They build your basic character. They mold you for your future roles as the custodians of the nation’s defense. They make you strong enough to know when you are weak, and brave enough to face yourself when you are afraid. They teach you to be proud and unbending in honest failure, but humble and gentle in success; not to substitute words for actions, not to seek the path of comfort, but to face the stress and spur of difficulty and challenge; to learn to stand up in the storm but to have compassion on those who fall; to master yourself before you seek to master others; to have a heart that is clean, a goal that is high; to learn to laugh, yet never forget how to weep; to reach into the future yet never neglect the past; to be serious yet never to take yourself too seriously; to be modest so that you will remember the simplicity of true greatness, the open mind of true wisdom, the meekness of true strength.
They give you a temper of the will, a quality of the imagination, a vigor of the emotions, a freshness of the deep springs of life, a temperamental predominance of courage over timidity, of an appetite for adventure over love of ease. They create in your heart the sense of wonder, the unfailing hope of what next, and the joy and inspiration of life. They teach you in this way to be an officer and a gentleman.
This remarkable speech just kept getting better, as MacArthur began to talk about military service in mystical, even religious, terms.
The soldier, above all other men, is required to practice the greatest act of religious training — sacrifice. In battle and in the face of danger and death, he discloses those divine attributes which his Maker gave when he created man in his own image. No physical courage and no brute instinct can take the place of the Divine help which alone can sustain him. However horrible the incidents of war may be, the soldier who is called upon to offer and to give his life for his country is the noblest development of mankind.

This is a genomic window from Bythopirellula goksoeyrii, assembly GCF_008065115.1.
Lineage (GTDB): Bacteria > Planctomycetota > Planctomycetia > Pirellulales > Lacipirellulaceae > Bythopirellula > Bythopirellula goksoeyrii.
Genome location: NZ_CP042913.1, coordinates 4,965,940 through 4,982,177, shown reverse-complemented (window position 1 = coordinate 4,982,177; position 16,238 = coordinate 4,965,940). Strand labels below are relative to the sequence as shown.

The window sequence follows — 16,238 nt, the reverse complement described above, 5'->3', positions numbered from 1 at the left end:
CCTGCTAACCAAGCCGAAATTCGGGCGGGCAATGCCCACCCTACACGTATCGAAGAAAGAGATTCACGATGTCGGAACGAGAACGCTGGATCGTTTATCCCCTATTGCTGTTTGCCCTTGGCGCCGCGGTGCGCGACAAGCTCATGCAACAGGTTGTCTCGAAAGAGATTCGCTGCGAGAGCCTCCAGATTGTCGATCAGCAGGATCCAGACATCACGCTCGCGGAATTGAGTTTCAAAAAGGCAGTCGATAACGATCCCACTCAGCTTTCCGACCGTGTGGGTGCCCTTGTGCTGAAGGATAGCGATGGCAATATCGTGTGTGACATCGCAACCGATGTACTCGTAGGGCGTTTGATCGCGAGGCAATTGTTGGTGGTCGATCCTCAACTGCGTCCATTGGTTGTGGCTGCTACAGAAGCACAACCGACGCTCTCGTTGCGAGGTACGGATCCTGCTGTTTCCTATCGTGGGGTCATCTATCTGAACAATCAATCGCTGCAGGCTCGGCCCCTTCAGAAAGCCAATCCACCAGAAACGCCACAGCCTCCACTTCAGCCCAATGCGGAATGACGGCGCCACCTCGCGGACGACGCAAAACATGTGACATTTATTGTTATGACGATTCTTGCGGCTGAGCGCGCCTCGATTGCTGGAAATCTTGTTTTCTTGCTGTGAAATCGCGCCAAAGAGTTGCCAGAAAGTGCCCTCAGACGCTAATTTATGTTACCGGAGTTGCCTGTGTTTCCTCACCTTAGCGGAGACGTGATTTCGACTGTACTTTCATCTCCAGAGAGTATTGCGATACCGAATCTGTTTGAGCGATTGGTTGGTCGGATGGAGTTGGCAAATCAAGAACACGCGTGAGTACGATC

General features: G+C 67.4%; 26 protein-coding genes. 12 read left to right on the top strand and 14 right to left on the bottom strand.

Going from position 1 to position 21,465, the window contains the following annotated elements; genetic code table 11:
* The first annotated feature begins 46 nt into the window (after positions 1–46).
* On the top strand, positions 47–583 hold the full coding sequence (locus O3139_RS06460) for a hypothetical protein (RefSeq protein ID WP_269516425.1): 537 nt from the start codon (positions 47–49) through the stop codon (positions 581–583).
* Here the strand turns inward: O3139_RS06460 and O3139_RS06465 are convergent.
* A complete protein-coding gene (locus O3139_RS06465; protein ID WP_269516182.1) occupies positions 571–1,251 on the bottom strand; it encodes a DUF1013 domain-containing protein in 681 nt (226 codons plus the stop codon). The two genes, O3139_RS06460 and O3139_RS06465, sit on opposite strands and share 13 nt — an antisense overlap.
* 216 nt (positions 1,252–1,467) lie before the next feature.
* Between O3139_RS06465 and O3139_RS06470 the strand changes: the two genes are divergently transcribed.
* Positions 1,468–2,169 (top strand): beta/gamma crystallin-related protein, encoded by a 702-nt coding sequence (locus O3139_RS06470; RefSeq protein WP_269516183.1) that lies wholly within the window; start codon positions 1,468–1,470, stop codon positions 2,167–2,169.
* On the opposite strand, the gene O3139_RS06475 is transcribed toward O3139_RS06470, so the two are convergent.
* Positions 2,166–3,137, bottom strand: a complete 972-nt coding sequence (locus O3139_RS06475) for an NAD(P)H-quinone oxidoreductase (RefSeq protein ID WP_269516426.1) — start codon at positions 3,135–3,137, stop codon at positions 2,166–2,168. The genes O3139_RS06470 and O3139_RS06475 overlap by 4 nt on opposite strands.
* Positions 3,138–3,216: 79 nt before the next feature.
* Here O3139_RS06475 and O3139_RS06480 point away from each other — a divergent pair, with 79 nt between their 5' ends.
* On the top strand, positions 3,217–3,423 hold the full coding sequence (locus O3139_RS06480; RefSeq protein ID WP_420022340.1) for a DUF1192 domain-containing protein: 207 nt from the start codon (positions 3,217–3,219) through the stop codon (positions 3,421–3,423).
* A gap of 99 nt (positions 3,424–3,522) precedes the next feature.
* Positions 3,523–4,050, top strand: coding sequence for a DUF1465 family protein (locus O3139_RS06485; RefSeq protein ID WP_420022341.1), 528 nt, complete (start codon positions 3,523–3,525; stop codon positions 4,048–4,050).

MacArthur then pointed out that the soldier, above all other people, “prays for peace, for he must suffer and bear the deepest wounds and scars of war.” He then closed this remarkable speech that bordered on the poetic with a lamentation of his own mortality:
The shadows are lengthening for me. The twilight is here. My days of old have vanished, tone and tint. They have gone glimmering through the dreams of things that were. Their memory is one of wondrous beauty, watered by tears, and coaxed and caressed by the smiles of yesterday. I listen vainly, but with thirsty ears, for the witching melody of faint bugles blowing reveille, of far drums beating the long roll. In my dreams, I hear again the crash of guns, the rattle of musketry, the strange, mournful mutter of the battlefield. But in the evening of my memory, always I come back to West Point.
If there is one speech you can read to understand the importance of this absolutely American institution that changed America — and the world — it is MacArthur’s at West Point.
There is no better way to celebrate the birthday of West Point.
And no better way to understand why it has managed to produce such remarkable graduates. Such amazing public servants.
Lee Habeeb is VP of content for Salem Radio Network and host of “Our American Stories.” He lives in Oxford, Mississippi, with his wife, Valerie, and his daughter, Reagan. This piece originally appeared in LifeZette last year and has been updated.